Harry Reid wanted his name removed from Las Vegas airport

Rep. Jacky Rosen is one of three Democratic members of Congress who wants to see former Sen. Patrick McCarran's statue removed from Statuary Hall in the Senate (Bill Clark/CQ Roll Call file photo)

Three Nevada Democratic House members want the statue of former Nevada Sen. Patrick McCarran's removed from the Capitol’s Statuary Hall.

Reps. Dina Titus, Ruben Kihuen and Jacky Rosen sent a letter to Nevada's Republican Gov. Brian Sandoval criticizing McCarran's legacy of xenophobia and antisemitism, the Las Vegas Review-Journal reported.

Texas Republican Compares Mexican Singers to Russian Interference
Says actors and singers who performed at Clinton rally tried to influence election, too

Rep. Mike Conaway, R-Texas, wants “the whole story.” (Bill Clark/CQ Roll Call file photo)

Rep. Mike Conaway, R-Texas, said the Mexican singers and soap opera stars who appeared at Hillary Clinton events influenced the election as much as Russian hackers did.

“Those are foreign actors, foreign people, influencing the vote in Nevada. You don’t hear the Democrats screaming and saying one word about that,” Conaway told the Dallas Morning News.

House GOP Group Launches Digital Campaign for Health Care Plan
American Action Network will target 28 House districts

American Action Network is running digital ads about the House Republicans’ health care law replacement efforts in Ohio’s 4th District, held by former Freedom Caucus Chairman Jim Jordan. (Tom Williams/CQ Roll Call File Photo)

An outside group affiliated with House GOP leadership is ramping up its advertising campaign for a Republican alternative to the 2010 health care law, running $400,000 in digital ads across 28 congressional districts. 

American Action Network, a conservative nonprofit advocacy organization, is launching its first digital campaign of the year Friday, when the House is expected to vote on the budget resolution that would begin the process of repealing President Barack Obama’s signature health care law.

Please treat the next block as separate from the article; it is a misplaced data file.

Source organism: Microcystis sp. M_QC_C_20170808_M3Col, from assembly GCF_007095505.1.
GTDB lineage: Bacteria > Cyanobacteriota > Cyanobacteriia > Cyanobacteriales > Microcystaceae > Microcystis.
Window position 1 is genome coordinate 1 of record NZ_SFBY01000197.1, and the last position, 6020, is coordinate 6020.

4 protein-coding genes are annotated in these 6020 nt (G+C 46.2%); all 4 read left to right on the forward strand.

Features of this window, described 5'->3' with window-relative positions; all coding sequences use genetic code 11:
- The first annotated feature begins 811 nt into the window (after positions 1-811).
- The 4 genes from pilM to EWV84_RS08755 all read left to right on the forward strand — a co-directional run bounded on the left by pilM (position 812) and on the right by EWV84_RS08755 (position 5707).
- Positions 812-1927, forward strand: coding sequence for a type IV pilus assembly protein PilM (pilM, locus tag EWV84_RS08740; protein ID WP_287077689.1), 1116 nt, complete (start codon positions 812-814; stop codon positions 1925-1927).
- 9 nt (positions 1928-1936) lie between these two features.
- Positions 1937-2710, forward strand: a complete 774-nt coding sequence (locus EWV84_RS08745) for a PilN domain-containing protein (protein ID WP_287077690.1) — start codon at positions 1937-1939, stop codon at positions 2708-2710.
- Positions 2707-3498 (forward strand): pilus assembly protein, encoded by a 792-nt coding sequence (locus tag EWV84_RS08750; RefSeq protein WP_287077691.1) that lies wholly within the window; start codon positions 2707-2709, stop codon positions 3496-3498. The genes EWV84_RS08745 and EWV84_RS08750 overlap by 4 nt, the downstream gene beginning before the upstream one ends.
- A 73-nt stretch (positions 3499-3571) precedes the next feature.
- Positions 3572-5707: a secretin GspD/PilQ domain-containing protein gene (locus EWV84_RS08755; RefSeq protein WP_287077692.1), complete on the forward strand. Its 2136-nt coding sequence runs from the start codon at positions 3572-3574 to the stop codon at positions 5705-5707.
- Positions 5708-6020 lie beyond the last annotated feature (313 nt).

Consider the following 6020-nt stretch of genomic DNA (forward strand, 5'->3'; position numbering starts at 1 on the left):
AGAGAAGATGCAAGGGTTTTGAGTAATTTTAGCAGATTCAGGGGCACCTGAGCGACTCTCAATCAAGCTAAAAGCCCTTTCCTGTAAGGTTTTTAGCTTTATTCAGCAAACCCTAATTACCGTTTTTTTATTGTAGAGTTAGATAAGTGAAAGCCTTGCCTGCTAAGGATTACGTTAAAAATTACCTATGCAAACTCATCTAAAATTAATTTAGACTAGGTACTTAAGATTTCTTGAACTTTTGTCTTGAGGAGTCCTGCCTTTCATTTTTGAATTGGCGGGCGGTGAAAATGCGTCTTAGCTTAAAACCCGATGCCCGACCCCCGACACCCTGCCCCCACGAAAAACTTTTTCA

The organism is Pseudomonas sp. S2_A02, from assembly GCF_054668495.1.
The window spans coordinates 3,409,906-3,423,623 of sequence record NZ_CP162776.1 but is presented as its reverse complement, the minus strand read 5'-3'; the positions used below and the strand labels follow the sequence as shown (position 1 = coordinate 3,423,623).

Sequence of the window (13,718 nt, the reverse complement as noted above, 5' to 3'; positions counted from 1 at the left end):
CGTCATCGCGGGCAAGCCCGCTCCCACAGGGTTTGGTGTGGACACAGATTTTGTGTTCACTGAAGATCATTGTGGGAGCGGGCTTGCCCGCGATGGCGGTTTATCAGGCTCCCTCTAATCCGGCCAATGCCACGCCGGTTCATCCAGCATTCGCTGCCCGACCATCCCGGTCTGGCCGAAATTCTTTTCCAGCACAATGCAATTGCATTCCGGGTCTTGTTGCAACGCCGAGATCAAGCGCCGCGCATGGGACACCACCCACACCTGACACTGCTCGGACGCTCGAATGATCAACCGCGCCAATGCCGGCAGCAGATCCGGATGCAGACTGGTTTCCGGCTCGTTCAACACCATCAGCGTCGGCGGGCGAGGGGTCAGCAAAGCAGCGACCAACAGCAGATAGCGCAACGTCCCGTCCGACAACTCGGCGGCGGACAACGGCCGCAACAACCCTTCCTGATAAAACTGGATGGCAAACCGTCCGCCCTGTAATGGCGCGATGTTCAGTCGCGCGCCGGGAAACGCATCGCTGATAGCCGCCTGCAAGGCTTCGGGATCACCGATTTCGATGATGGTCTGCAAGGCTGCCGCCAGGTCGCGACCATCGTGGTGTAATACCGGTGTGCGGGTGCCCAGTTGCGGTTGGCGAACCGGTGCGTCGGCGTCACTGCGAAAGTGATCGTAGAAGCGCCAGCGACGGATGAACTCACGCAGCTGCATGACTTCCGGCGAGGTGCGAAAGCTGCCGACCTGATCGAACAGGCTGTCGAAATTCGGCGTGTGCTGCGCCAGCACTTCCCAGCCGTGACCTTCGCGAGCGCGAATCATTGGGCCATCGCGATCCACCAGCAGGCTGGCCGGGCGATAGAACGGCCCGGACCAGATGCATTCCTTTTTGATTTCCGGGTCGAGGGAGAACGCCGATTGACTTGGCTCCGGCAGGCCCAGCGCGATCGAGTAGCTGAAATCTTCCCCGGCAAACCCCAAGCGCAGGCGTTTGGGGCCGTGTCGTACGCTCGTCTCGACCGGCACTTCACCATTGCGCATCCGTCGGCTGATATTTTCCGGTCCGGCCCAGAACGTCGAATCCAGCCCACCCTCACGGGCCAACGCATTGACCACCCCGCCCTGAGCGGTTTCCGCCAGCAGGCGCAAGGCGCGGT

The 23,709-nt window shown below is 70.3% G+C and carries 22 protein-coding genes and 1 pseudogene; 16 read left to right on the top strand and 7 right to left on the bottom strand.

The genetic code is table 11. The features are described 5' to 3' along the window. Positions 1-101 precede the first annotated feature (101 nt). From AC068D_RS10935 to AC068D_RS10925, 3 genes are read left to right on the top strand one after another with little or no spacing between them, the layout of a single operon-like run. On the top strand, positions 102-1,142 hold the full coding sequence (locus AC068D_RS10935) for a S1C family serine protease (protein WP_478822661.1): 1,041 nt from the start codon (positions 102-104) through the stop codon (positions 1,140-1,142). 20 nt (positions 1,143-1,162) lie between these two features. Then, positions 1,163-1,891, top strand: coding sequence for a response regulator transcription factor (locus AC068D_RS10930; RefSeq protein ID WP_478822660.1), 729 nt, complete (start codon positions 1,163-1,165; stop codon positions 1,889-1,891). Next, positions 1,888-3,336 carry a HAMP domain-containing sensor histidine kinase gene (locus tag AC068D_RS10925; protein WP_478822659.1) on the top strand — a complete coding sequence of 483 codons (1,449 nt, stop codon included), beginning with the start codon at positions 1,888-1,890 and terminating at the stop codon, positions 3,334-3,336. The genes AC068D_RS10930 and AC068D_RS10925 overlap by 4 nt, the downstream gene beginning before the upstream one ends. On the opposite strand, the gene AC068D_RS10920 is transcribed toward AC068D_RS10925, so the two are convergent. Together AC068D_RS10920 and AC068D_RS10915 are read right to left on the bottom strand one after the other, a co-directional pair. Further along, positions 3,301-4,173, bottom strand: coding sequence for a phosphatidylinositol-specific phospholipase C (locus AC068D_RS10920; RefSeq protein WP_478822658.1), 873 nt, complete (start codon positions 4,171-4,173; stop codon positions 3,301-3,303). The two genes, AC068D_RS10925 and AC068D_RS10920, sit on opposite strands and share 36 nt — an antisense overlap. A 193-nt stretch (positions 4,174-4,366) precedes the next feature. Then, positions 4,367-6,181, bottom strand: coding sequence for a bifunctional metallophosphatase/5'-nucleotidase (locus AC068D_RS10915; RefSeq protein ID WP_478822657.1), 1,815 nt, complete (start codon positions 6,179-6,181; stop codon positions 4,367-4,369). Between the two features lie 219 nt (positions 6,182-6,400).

Democratic Senate Incumbents Could Withstand Rust Belt Shift
An early look at the re-election prospects of 4 senators from Trump states

Democratic Sen. Sherrod Brown will be up for re-election in 2018 in Ohio, where Republicans Donald Trump and Sen. Rob Portman won handily last year. (Bill Clark/CQ Roll Call file photo)

In the final stretch of the 2016 campaign, Paul Maslin could sense that former Sen. Russ Feingold was in trouble, as the Wisconsin Democrat tried to win back his Senate seat from Republican incumbent Sen. Ron Johnson.

“I could feel Johnson found a message groove and Russ was doing sort of a victory lap,” said Maslin, a Democratic consultant in the Badger State, who was doing work for the independent expenditure arm of the Democratic Senatorial Campaign Committee.

Ryan Calls Trump Lobbying Ban Proposal ’Dangerous’
Speaker says ’unseen circumstances’ come with lengthening the current ban

Speaker Paul Ryan, R-Wis., does not support extending the current lobbying ban on members of Congress, which is part of President-elect Donald Trump’s ethics overhaul plan. (Bill Clark/CQ Roll Call file photo)

Speaker Paul D. Ryan said Thursday that a proposal to extend the one-year lobbying ban for retired members of Congress to five years — part of President-elect Donald Trump’s series of ethics reforms — is “dangerous.” 

The Wisconsin Republican said during a CNN town hall that he agrees with the intent of preventing members of Congress from leaving the institution and immediately going into the private sector just to get rich. However, he noted there are other “unseen circumstances” that come with the lobbying ban. 

White House Sees McAuliffe Playing Big Role for Dems in Post-Obama Era
Earnest floats notion next singular party leader is, for now, an unknown to most

Virginia Gov. Terry McAuliffe on the floor of the Wells Fargo Center in Philadelphia at the Democratic National Convention last July. President Barack Obama sees him as a key part of the Democratic Party leadership team come Jan. 20. (Tom Williams/CQ Roll Call file photo)

President Barack Obama expects the Democratic Party to transition to leadership by committee when he leaves office next Friday, and his top spokesman expects Virginia Gov. Terry McAuliffe will play a major role. 

Asked Thursday to whom Obama will articulate concerns or offer advice, Press Secretary Josh Earnest pointed to House Minority Leader Nancy Pelosi of California and the new Senate Minority Leader, Charles E. Schumer of New York, then added McAuliffe to the list.

Progressives Outraged Over Booker, Democrats’ Vote on Prescription Drugs From Canada
12 Republicans voted for amendment to GOP budget resolution that begins dismantling of Obamacare

Sen. Cory Booker defended his vote on the amendment, saying it “didn’t adequately make sure foreign drugs meet American safety standards.” (Bill Clark/CQ Roll Call)

Progressives in the Democratic Party are outraged after 13 Democrats voted against an amendment that would have allowed Americans to buy cheaper prescription drugs from Canada, saying it’s a sign that Big Pharma has too much power in the party. 

The amendment was unlikely to pass, but critics say that’s why it should have been a safe way for Democrats to show their support for combating high drug prices.